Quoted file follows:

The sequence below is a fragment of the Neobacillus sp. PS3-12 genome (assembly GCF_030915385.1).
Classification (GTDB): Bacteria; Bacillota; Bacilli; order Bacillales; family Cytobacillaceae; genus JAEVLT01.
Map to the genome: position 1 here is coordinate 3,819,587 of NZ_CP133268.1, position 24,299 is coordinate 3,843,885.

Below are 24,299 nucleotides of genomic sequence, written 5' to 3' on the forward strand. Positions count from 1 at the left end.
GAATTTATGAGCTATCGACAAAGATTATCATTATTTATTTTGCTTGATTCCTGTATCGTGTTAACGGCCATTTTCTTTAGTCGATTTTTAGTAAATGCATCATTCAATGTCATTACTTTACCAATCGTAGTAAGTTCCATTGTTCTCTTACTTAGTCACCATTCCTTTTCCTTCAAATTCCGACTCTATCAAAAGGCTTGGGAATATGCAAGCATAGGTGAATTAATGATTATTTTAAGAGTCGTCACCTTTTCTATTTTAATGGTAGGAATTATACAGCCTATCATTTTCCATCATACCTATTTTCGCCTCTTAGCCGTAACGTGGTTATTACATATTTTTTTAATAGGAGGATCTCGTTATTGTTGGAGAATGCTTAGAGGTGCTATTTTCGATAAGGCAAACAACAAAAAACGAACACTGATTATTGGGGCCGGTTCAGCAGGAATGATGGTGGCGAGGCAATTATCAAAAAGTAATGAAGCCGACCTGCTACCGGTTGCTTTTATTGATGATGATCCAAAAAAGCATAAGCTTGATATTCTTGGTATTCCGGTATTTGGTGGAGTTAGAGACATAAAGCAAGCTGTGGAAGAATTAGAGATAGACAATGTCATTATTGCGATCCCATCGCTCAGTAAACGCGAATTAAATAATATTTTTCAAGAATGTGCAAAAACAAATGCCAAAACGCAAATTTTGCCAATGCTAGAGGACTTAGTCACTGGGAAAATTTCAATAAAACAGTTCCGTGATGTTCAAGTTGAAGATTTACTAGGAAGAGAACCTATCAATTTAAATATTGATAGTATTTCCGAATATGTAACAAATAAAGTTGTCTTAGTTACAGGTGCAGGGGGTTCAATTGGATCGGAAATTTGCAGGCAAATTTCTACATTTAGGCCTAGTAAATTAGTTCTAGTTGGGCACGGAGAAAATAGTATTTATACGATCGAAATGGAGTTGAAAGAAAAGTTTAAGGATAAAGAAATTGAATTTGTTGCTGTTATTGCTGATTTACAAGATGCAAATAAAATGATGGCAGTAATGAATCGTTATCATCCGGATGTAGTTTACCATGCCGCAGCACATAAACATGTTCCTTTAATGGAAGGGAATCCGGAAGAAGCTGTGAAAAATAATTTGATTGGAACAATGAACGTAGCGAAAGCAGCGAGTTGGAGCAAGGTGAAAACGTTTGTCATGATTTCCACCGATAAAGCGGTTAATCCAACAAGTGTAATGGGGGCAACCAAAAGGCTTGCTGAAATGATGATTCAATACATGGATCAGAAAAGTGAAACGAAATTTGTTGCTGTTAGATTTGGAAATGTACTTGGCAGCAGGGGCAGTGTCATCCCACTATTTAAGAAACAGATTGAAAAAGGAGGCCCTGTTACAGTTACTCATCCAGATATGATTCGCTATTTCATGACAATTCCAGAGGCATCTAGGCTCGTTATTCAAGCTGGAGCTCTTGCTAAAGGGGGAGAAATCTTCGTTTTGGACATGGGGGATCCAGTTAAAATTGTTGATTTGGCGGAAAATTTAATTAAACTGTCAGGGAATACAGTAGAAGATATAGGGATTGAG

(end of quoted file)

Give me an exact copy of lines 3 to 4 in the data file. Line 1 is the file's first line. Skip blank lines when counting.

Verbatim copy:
Map to the genome: position 1 here is coordinate 3,819,587 of NZ_CP133268.1, position 24,299 is coordinate 3,843,885.

Below are 24,299 nucleotides of genomic sequence, written 5' to 3' on the forward strand. Positions count from 1 at the left end.